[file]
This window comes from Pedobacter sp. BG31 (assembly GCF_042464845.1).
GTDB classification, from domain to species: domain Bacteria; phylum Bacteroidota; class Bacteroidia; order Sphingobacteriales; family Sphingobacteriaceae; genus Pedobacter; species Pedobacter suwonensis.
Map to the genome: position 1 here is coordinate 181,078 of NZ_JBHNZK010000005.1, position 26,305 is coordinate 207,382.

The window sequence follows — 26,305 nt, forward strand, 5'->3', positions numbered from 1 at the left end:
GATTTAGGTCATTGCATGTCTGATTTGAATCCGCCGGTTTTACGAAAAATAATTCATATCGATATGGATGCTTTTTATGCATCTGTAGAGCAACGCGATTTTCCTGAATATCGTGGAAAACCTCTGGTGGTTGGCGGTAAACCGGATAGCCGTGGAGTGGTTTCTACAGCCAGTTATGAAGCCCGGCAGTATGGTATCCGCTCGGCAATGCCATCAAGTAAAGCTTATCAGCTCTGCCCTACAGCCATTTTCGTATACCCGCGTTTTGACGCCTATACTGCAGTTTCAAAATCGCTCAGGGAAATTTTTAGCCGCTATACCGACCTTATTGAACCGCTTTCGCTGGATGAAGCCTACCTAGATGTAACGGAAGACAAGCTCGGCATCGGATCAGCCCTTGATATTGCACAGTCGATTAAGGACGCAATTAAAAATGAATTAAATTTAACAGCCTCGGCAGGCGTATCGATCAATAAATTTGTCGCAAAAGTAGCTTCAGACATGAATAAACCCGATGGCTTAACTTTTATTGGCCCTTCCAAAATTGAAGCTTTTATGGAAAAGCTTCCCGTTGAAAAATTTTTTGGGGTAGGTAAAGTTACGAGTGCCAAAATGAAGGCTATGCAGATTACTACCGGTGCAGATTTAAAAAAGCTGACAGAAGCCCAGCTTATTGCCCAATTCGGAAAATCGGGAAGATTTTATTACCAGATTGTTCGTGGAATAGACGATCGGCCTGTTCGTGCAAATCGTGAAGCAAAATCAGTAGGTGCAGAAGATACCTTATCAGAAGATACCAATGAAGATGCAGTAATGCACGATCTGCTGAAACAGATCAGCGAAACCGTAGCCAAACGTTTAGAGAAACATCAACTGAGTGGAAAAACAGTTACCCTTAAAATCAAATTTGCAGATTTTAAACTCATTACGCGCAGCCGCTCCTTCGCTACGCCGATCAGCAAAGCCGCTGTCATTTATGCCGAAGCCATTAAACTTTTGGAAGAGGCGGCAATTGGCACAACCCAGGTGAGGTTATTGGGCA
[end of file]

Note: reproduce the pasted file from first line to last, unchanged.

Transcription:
This window comes from Pedobacter sp. BG31 (assembly GCF_042464845.1).
GTDB classification, from domain to species: domain Bacteria; phylum Bacteroidota; class Bacteroidia; order Sphingobacteriales; family Sphingobacteriaceae; genus Pedobacter; species Pedobacter suwonensis.
Map to the genome: position 1 here is coordinate 181,078 of NZ_JBHNZK010000005.1, position 26,305 is coordinate 207,382.

The window sequence follows — 26,305 nt, forward strand, 5'->3', positions numbered from 1 at the left end:
GATTTAGGTCATTGCATGTCTGATTTGAATCCGCCGGTTTTACGAAAAATAATTCATATCGATATGGATGCTTTTTATGCATCTGTAGAGCAACGCGATTTTCCTGAATATCGTGGAAAACCTCTGGTGGTTGGCGGTAAACCGGATAGCCGTGGAGTGGTTTCTACAGCCAGTTATGAAGCCCGGCAGTATGGTATCCGCTCGGCAATGCCATCAAGTAAAGCTTATCAGCTCTGCCCTACAGCCATTTTCGTATACCCGCGTTTTGACGCCTATACTGCAGTTTCAAAATCGCTCAGGGAAATTTTTAGCCGCTATACCGACCTTATTGAACCGCTTTCGCTGGATGAAGCCTACCTAGATGTAACGGAAGACAAGCTCGGCATCGGATCAGCCCTTGATATTGCACAGTCGATTAAGGACGCAATTAAAAATGAATTAAATTTAACAGCCTCGGCAGGCGTATCGATCAATAAATTTGTCGCAAAAGTAGCTTCAGACATGAATAAACCCGATGGCTTAACTTTTATTGGCCCTTCCAAAATTGAAGCTTTTATGGAAAAGCTTCCCGTTGAAAAATTTTTTGGGGTAGGTAAAGTTACGAGTGCCAAAATGAAGGCTATGCAGATTACTACCGGTGCAGATTTAAAAAAGCTGACAGAAGCCCAGCTTATTGCCCAATTCGGAAAATCGGGAAGATTTTATTACCAGATTGTTCGTGGAATAGACGATCGGCCTGTTCGTGCAAATCGTGAAGCAAAATCAGTAGGTGCAGAAGATACCTTATCAGAAGATACCAATGAAGATGCAGTAATGCACGATCTGCTGAAACAGATCAGCGAAACCGTAGCCAAACGTTTAGAGAAACATCAACTGAGTGGAAAAACAGTTACCCTTAAAATCAAATTTGCAGATTTTAAACTCATTACGCGCAGCCGCTCCTTCGCTACGCCGATCAGCAAAGCCGCTGTCATTTATGCCGAAGCCATTAAACTTTTGGAAGAGGCGGCAATTGGCACAACCCAGGTGAGGTTATTGGGCA